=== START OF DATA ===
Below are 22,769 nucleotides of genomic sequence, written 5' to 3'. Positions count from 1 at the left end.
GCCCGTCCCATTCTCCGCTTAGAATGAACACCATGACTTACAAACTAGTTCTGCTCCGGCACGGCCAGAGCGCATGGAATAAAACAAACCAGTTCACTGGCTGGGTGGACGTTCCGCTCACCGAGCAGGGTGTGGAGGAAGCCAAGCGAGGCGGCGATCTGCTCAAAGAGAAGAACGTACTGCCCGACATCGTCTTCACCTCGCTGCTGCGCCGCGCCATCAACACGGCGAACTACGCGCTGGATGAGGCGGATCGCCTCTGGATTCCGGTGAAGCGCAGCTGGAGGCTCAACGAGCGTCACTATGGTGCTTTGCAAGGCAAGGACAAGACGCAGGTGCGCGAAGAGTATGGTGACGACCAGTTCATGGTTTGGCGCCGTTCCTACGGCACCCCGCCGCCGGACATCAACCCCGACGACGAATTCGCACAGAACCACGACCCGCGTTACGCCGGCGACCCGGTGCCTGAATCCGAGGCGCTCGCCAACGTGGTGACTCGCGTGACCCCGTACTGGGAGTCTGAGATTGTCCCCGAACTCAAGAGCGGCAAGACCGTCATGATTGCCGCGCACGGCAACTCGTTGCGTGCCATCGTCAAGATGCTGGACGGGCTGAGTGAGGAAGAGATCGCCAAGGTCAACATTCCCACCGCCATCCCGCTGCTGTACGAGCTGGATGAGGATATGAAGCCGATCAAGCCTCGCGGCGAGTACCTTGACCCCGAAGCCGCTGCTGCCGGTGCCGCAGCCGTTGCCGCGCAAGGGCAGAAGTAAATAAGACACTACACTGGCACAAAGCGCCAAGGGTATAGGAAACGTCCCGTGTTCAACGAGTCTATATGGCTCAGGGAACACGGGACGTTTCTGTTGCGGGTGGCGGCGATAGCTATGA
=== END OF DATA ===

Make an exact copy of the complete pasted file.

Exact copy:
Below are 22,769 nucleotides of genomic sequence, written 5' to 3'. Positions count from 1 at the left end.
GCCCGTCCCATTCTCCGCTTAGAATGAACACCATGACTTACAAACTAGTTCTGCTCCGGCACGGCCAGAGCGCATGGAATAAAACAAACCAGTTCACTGGCTGGGTGGACGTTCCGCTCACCGAGCAGGGTGTGGAGGAAGCCAAGCGAGGCGGCGATCTGCTCAAAGAGAAGAACGTACTGCCCGACATCGTCTTCACCTCGCTGCTGCGCCGCGCCATCAACACGGCGAACTACGCGCTGGATGAGGCGGATCGCCTCTGGATTCCGGTGAAGCGCAGCTGGAGGCTCAACGAGCGTCACTATGGTGCTTTGCAAGGCAAGGACAAGACGCAGGTGCGCGAAGAGTATGGTGACGACCAGTTCATGGTTTGGCGCCGTTCCTACGGCACCCCGCCGCCGGACATCAACCCCGACGACGAATTCGCACAGAACCACGACCCGCGTTACGCCGGCGACCCGGTGCCTGAATCCGAGGCGCTCGCCAACGTGGTGACTCGCGTGACCCCGTACTGGGAGTCTGAGATTGTCCCCGAACTCAAGAGCGGCAAGACCGTCATGATTGCCGCGCACGGCAACTCGTTGCGTGCCATCGTCAAGATGCTGGACGGGCTGAGTGAGGAAGAGATCGCCAAGGTCAACATTCCCACCGCCATCCCGCTGCTGTACGAGCTGGATGAGGATATGAAGCCGATCAAGCCTCGCGGCGAGTACCTTGACCCCGAAGCCGCTGCTGCCGGTGCCGCAGCCGTTGCCGCGCAAGGGCAGAAGTAAATAAGACACTACACTGGCACAAAGCGCCAAGGGTATAGGAAACGTCCCGTGTTCAACGAGTCTATATGGCTCAGGGAACACGGGACGTTTCTGTTGCGGGTGGCGGCGATAGCTATGA